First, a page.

Spirituality or Materialism? How about Both?
The Jews are a unique people. Unlike many other religions, we do not believe in monasticism. Our great spiritual role models practice kindness to others, not self-flagellation. They rejoice as Hashem commanded on his holidays, and don’t only eat bread and water. In Judaism, we believe that spirituality should be interspersed with materialism, as evidenced in this week’s parsha.
Behar’s first commandment is the commandment of “Shmittah”, the sabbatical year of the land. During shmittah, we do not work the land, nor do we own what grows naturally. Anything that grows can be eaten by anyone who wishes to eat it. The laws of shmittah are complex and intriguing and come to teach us an important concept.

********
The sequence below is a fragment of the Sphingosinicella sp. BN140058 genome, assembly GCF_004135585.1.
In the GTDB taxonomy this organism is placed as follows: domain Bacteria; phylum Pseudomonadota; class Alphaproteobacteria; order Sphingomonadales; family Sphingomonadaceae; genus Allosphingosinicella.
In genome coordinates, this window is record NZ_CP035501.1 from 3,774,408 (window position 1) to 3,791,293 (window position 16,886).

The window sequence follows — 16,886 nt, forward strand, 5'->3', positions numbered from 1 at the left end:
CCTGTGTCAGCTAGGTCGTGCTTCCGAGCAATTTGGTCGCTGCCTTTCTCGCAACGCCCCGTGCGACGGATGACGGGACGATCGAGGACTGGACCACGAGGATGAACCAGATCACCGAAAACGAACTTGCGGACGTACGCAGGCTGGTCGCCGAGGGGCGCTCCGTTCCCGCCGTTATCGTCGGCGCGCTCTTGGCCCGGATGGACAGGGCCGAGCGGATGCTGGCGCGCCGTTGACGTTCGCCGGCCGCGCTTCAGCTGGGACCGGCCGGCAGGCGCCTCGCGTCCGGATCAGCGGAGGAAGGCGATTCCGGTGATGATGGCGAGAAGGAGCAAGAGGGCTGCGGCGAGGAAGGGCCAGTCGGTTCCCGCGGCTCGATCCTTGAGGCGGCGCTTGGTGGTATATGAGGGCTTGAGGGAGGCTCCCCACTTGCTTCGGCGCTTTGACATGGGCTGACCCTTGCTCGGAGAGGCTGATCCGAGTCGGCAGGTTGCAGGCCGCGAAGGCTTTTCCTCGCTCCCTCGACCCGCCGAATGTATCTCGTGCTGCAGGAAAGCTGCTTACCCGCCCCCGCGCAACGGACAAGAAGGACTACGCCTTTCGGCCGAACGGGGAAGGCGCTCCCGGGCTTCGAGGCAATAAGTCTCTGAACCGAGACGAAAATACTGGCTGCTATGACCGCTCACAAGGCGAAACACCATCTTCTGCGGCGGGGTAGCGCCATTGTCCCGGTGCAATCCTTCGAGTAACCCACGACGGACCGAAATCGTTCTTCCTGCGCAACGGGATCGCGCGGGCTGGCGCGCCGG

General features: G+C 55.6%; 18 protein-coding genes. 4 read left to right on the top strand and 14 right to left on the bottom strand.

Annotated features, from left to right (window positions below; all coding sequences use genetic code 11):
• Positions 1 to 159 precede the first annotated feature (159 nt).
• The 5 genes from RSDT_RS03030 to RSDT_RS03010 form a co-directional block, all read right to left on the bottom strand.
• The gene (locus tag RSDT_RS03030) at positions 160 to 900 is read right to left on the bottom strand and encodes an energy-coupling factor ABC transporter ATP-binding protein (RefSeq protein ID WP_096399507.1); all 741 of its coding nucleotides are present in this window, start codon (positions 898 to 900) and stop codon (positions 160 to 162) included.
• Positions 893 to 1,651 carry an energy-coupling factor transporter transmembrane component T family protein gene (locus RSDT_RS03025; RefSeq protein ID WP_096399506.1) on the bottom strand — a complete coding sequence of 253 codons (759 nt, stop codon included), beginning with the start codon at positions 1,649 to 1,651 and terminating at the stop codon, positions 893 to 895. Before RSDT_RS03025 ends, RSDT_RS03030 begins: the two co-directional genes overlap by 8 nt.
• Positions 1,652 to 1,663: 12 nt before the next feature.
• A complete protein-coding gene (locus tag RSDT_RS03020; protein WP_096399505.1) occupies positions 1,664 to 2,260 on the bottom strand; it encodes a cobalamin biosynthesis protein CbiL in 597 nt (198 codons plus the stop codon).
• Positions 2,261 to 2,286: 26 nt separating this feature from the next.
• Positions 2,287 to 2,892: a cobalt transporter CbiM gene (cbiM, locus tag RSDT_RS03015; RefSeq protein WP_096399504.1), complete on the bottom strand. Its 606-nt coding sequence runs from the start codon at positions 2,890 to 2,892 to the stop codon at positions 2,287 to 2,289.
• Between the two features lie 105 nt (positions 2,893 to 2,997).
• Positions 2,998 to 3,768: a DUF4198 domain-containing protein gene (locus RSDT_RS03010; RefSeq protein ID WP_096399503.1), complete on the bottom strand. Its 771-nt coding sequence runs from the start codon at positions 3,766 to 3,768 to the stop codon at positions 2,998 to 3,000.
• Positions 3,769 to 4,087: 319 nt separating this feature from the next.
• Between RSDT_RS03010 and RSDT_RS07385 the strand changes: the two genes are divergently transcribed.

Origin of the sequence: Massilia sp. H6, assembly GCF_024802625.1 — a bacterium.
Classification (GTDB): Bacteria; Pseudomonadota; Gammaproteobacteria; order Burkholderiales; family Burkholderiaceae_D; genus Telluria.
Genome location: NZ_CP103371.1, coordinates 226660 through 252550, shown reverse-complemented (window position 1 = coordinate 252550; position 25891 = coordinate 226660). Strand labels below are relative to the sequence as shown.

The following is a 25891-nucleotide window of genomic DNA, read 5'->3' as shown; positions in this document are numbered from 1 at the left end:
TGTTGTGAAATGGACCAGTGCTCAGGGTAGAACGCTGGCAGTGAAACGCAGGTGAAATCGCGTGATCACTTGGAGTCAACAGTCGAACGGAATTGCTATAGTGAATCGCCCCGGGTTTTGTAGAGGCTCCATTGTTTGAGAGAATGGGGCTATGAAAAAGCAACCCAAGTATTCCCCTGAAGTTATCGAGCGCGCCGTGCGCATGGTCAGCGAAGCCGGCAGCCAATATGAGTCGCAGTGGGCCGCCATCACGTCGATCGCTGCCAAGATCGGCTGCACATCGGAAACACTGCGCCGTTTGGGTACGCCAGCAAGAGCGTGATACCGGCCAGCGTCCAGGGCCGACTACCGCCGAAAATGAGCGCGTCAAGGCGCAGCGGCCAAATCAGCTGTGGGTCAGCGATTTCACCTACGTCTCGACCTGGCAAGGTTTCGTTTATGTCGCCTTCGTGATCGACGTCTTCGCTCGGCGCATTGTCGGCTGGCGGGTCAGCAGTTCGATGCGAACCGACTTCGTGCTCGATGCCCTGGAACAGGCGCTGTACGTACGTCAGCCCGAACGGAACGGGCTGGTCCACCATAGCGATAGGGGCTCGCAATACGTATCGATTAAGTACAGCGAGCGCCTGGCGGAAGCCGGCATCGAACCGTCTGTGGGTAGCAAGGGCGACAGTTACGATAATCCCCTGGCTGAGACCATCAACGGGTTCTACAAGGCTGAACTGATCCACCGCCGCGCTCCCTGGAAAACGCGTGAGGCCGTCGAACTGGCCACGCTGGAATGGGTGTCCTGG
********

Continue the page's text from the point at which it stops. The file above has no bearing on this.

The near-abandonment of the fields during this year demonstrates our realization that materialism is not the epicenter of our lives. There are times when it is important to stop striving for material goals and devote oneself to spiritual pursuits. Therefore, shmittah comes every seven years like clockwork, because spirituality is a fixed piece of our lives.
The verse itself teaches us something more – “For six years you shall sow your fields, but the seventh year shall be a rest for the land.” The sentence seems redundant; if the land rests every seven years, obviously it must be worked in the meanwhile. However, the first phrase comes to teach us something very important. It is just as necessary to work for six years as it is to rest on the seventh. The spiritual break is no more important than the material, working life that immediately precedes it. We work for 6 years to celebrate the beauty of G-d’s creation, and to put the tools he gave us to good use. That is why we do materialistic things – we buy good food for Shabbat and beautiful etrogim, we appreciate all the beauty and goodness in G-d’s world in addition to the learning of Torah. In this world, spirituality and materialism go hand-in-hand in order to fully appreciate how fabulous the world G-d made for us truly is.